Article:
Wednesday, April 29, 2015

Quick Movie Review: True Story (2015)


Jonah Hill plays Michael Finkel--a journalist who has just been fired from the New York Times due to a flub in one of his stories. Meanwhile Christian Longo, played by James Franco, is accused of murdering his wife and kids. And although the two haven't met, Longo tells the police that he is Michael Finkel of the New York Times. Finkel hears of this and writes to Longo to request that the two meet. For the span of the movie, we--along with Finkel--are trying to figure out if Longo is guilty or innocent.

At the core of every film based on a true story is the reason for making it. Some want to tell the life events of a notable person. Others want to tell of a unique and interesting real-life scenario. But the story of True Story really isn't that unique. The most interesting part is the identity-claiming of Longo, but that is forgotten about one-third of the way through the film.

At the heart of True Story are filmmakers who wish to paint a picture of Finkel and Longo's relationship. It keeps us in the dark to maintain its mystery, but there is definitely second agenda.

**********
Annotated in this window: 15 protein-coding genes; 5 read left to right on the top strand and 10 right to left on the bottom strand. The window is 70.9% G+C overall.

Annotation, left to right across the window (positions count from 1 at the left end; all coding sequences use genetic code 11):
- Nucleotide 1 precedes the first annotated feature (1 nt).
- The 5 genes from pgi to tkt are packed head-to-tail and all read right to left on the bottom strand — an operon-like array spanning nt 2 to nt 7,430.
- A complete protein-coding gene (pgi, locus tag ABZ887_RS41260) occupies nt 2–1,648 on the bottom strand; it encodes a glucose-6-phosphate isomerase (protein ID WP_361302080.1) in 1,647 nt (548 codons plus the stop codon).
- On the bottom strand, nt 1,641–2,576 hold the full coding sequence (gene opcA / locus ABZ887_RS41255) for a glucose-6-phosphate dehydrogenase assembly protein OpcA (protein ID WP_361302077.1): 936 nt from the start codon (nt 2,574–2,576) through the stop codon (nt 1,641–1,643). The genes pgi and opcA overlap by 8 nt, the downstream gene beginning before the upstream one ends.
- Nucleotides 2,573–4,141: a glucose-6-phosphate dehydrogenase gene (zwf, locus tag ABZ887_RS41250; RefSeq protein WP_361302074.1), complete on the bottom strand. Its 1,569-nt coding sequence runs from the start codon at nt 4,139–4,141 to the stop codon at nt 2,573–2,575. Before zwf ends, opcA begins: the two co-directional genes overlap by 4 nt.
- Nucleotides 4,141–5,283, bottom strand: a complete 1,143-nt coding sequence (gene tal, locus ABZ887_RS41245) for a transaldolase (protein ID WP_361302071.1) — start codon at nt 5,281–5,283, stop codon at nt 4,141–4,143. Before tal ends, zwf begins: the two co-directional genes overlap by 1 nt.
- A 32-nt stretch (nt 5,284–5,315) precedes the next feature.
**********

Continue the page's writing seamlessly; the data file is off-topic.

One thing that doesn't really work is that the writers try too hard not to stray from Finkel's book, which the film is based on. Finkel doesn't find out how the murders happen by the time he finishes his book, so neither do we. We keep feeling like we are kept in the dark and soon realize that the film is stretching very few events into a full-length feature. At times, the filmmakers try so hard to be true to the source that they forget the film's purpose.

And possibly the biggest issue is the acting. You have three Academy Award nominees and none of them bring any character to the film. Two of the three (Hill and Felicity Jones who plays Finkel's wife) might give their worst career performances. Franco does a decent job as Longo, but is caught acting a lot. And every time Franco and Hill interact it feels like one of them is about to break character and crack a joke.

What works is the relationship between the two leads. It makes for good character study and provides a nice subplot to the murder mystery.

Regardless of everything bad you have to say about this film, it was creepy enough and mysterious enough to make me to like it. The entertainment value is high. It's just that the necessity of the film is low.

Twizard Rating: 83


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